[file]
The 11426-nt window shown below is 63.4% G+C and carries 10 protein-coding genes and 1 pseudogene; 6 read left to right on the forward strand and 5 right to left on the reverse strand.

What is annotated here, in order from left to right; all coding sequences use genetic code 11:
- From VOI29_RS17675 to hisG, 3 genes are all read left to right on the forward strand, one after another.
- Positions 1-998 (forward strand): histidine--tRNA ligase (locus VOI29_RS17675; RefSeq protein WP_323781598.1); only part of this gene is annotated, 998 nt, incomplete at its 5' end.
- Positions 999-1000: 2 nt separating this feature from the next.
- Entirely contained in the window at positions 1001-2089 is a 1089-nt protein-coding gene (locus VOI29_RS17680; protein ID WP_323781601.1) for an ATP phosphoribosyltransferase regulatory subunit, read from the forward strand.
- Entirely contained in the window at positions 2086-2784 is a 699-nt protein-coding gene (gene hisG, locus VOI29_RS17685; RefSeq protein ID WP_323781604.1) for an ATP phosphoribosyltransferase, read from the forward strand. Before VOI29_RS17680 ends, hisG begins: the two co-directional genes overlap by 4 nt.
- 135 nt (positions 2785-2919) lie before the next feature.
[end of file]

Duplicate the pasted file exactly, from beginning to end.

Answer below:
The 11426-nt window shown below is 63.4% G+C and carries 10 protein-coding genes and 1 pseudogene; 6 read left to right on the forward strand and 5 right to left on the reverse strand.

What is annotated here, in order from left to right; all coding sequences use genetic code 11:
- From VOI29_RS17675 to hisG, 3 genes are all read left to right on the forward strand, one after another.
- Positions 1-998 (forward strand): histidine--tRNA ligase (locus VOI29_RS17675; RefSeq protein WP_323781598.1); only part of this gene is annotated, 998 nt, incomplete at its 5' end.
- Positions 999-1000: 2 nt separating this feature from the next.
- Entirely contained in the window at positions 1001-2089 is a 1089-nt protein-coding gene (locus VOI29_RS17680; protein ID WP_323781601.1) for an ATP phosphoribosyltransferase regulatory subunit, read from the forward strand.
- Entirely contained in the window at positions 2086-2784 is a 699-nt protein-coding gene (gene hisG, locus VOI29_RS17685; RefSeq protein ID WP_323781604.1) for an ATP phosphoribosyltransferase, read from the forward strand. Before VOI29_RS17680 ends, hisG begins: the two co-directional genes overlap by 4 nt.
- 135 nt (positions 2785-2919) lie before the next feature.